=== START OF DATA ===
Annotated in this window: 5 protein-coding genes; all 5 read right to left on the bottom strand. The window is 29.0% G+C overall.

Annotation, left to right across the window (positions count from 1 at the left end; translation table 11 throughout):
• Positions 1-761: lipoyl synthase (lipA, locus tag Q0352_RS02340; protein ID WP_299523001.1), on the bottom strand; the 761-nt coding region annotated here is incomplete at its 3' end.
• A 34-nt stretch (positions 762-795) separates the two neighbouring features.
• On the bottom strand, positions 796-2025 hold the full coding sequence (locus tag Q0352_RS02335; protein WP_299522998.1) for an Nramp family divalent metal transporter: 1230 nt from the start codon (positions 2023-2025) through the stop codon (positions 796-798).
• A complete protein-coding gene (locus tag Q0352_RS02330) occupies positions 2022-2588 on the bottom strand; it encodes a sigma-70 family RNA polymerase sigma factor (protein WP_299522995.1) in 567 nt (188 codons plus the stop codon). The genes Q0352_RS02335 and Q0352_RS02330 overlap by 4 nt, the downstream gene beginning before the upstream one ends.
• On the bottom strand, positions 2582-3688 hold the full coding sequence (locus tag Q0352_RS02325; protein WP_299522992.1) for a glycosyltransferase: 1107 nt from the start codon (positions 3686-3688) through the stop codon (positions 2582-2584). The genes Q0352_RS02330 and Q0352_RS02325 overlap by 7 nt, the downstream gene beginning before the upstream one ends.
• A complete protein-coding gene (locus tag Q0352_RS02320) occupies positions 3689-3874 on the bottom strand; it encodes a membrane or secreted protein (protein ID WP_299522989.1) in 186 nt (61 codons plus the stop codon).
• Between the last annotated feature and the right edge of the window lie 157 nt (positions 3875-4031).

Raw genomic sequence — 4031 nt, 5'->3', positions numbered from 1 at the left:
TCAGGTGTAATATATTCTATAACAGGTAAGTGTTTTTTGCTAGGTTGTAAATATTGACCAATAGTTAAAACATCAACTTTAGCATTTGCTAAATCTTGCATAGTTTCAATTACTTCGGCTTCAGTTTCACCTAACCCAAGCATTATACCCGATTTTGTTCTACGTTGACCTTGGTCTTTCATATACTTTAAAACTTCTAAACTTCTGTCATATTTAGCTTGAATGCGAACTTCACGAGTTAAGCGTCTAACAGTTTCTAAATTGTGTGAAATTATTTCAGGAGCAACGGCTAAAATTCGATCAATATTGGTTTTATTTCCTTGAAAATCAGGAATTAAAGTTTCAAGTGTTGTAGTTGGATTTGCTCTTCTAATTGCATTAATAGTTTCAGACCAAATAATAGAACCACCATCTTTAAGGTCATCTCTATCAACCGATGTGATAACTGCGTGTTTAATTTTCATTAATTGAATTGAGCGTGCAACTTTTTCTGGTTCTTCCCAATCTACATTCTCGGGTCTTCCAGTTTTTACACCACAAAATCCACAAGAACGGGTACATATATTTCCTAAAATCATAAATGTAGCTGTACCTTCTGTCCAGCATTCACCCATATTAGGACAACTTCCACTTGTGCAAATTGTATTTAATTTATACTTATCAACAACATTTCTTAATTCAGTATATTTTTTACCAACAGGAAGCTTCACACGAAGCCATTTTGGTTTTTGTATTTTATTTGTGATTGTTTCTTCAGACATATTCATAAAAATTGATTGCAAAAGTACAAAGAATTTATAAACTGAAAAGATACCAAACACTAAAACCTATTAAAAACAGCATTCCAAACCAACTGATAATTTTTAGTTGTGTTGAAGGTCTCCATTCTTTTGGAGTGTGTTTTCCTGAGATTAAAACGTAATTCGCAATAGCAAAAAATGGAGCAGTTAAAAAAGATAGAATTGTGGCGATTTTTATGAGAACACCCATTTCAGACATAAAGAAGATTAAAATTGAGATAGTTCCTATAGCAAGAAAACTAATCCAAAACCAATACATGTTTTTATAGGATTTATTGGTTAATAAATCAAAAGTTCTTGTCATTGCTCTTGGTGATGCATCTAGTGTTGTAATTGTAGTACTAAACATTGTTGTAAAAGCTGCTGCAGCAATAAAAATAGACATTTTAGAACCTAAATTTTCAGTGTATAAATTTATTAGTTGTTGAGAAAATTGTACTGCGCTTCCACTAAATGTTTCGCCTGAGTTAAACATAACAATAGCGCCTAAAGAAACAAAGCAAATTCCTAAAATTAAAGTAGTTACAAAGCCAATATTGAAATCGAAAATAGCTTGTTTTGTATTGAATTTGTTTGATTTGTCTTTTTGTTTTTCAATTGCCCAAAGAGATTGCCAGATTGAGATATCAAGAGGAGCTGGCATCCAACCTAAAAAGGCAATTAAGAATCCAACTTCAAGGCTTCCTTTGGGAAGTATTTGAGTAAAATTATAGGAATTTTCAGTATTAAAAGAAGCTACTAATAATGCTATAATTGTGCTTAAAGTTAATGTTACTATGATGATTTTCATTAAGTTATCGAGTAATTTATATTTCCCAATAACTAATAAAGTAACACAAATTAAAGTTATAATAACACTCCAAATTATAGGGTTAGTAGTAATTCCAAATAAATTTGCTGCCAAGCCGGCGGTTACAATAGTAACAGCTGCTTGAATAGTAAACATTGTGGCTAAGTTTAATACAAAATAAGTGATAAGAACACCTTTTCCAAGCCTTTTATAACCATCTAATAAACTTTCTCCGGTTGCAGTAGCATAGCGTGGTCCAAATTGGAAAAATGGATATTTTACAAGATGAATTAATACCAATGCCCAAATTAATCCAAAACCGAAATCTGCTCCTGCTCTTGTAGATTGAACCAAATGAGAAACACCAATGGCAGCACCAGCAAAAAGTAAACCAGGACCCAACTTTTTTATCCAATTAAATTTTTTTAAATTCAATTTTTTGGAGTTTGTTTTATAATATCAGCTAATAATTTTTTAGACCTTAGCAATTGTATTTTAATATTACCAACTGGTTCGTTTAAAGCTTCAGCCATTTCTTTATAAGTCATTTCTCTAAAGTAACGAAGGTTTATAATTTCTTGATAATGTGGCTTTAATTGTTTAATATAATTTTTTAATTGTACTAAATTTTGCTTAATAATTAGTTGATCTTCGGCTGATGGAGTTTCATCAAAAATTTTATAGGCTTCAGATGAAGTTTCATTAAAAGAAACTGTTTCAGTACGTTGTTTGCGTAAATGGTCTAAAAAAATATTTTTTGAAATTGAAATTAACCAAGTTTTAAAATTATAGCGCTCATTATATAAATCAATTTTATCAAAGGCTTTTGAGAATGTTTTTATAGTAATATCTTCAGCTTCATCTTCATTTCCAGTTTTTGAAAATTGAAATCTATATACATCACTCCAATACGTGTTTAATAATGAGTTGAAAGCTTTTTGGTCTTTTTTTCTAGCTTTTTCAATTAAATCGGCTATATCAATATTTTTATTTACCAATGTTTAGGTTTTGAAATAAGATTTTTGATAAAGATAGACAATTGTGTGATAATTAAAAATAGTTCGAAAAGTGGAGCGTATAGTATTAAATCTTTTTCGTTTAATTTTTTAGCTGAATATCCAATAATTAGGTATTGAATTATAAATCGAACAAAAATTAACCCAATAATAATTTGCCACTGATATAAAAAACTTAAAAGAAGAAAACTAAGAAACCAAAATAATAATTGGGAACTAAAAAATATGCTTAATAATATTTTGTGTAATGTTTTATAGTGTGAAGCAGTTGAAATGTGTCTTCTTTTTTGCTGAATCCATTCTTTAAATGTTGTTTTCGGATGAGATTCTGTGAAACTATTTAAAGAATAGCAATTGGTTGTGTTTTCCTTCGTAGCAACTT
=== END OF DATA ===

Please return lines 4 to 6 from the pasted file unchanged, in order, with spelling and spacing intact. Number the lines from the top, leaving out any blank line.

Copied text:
• A 34-nt stretch (positions 762-795) separates the two neighbouring features.
• On the bottom strand, positions 796-2025 hold the full coding sequence (locus tag Q0352_RS02335; protein WP_299522998.1) for an Nramp family divalent metal transporter: 1230 nt from the start codon (positions 2023-2025) through the stop codon (positions 796-798).
• A complete protein-coding gene (locus tag Q0352_RS02330) occupies positions 2022-2588 on the bottom strand; it encodes a sigma-70 family RNA polymerase sigma factor (protein WP_299522995.1) in 567 nt (188 codons plus the stop codon). The genes Q0352_RS02335 and Q0352_RS02330 overlap by 4 nt, the downstream gene beginning before the upstream one ends.